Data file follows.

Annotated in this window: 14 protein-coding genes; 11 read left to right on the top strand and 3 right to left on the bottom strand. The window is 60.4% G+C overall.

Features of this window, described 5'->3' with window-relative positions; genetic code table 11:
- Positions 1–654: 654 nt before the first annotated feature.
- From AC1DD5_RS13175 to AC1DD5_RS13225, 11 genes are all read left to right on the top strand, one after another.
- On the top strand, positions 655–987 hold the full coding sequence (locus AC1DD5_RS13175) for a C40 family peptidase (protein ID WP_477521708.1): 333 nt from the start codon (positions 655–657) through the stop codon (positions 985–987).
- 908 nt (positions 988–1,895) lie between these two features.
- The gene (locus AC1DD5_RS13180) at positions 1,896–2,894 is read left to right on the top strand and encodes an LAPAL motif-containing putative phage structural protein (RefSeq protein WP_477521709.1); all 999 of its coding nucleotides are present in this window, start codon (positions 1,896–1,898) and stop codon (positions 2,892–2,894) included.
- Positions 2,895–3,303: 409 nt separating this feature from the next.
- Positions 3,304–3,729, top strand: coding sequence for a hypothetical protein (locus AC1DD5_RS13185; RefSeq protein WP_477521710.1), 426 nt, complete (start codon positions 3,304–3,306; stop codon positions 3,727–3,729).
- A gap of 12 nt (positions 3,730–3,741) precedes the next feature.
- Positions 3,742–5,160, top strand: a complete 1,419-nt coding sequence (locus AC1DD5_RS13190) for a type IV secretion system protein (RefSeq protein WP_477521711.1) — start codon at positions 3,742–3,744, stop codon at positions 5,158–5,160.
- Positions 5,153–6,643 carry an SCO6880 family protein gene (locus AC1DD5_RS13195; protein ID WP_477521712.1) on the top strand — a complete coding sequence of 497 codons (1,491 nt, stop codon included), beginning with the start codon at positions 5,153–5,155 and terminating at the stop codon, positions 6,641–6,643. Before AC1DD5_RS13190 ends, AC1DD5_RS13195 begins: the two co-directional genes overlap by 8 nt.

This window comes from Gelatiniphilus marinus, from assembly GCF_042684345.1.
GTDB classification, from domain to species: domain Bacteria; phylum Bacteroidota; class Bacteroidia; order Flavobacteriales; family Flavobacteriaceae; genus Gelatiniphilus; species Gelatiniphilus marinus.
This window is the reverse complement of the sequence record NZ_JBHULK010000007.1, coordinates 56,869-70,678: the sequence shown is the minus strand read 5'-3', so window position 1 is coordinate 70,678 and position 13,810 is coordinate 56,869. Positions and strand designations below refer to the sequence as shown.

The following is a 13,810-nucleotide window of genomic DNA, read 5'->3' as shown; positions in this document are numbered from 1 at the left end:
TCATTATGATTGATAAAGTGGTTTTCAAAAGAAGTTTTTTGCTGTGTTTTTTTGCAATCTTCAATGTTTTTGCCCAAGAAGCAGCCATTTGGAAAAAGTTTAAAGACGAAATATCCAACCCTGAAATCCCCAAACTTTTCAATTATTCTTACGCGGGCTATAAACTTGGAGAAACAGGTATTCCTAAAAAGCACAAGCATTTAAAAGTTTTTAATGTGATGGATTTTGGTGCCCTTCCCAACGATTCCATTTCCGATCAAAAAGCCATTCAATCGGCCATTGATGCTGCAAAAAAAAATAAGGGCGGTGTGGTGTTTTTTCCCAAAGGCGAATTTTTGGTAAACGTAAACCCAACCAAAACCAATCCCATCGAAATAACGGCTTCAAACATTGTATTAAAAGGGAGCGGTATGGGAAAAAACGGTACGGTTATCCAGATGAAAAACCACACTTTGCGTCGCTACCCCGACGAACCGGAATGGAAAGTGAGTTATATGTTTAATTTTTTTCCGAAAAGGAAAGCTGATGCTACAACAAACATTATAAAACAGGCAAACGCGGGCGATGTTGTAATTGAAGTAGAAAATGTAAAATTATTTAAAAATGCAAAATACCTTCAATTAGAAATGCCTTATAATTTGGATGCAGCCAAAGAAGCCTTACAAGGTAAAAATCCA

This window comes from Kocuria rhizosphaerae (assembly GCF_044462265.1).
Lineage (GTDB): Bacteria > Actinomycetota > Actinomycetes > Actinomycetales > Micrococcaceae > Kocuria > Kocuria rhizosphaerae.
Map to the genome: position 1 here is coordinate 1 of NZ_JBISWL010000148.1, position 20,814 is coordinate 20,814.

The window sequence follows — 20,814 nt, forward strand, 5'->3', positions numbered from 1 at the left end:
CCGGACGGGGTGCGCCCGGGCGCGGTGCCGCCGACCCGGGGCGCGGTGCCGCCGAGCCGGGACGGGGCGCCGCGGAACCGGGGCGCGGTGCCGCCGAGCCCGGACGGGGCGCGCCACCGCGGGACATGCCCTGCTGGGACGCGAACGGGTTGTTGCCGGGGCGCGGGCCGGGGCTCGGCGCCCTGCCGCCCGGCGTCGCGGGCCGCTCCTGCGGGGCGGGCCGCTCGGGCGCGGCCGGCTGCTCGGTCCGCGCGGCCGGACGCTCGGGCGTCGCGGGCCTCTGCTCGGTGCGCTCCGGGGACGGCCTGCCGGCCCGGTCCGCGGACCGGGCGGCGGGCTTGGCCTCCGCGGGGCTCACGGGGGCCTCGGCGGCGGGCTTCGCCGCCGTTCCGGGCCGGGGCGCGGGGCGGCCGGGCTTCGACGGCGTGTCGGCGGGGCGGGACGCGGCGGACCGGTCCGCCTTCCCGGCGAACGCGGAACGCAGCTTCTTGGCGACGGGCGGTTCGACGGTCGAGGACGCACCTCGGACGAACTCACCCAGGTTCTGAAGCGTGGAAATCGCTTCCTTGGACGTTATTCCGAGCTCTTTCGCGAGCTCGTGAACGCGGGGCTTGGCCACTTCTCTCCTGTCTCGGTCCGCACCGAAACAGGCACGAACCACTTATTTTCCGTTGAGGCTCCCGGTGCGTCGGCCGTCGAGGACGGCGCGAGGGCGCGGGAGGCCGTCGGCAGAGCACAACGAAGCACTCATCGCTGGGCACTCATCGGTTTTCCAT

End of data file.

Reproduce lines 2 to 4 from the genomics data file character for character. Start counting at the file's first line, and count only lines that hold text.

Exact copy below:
Features of this window, described 5'->3' with window-relative positions; genetic code table 11:
- Positions 1–654: 654 nt before the first annotated feature.
- From AC1DD5_RS13175 to AC1DD5_RS13225, 11 genes are all read left to right on the top strand, one after another.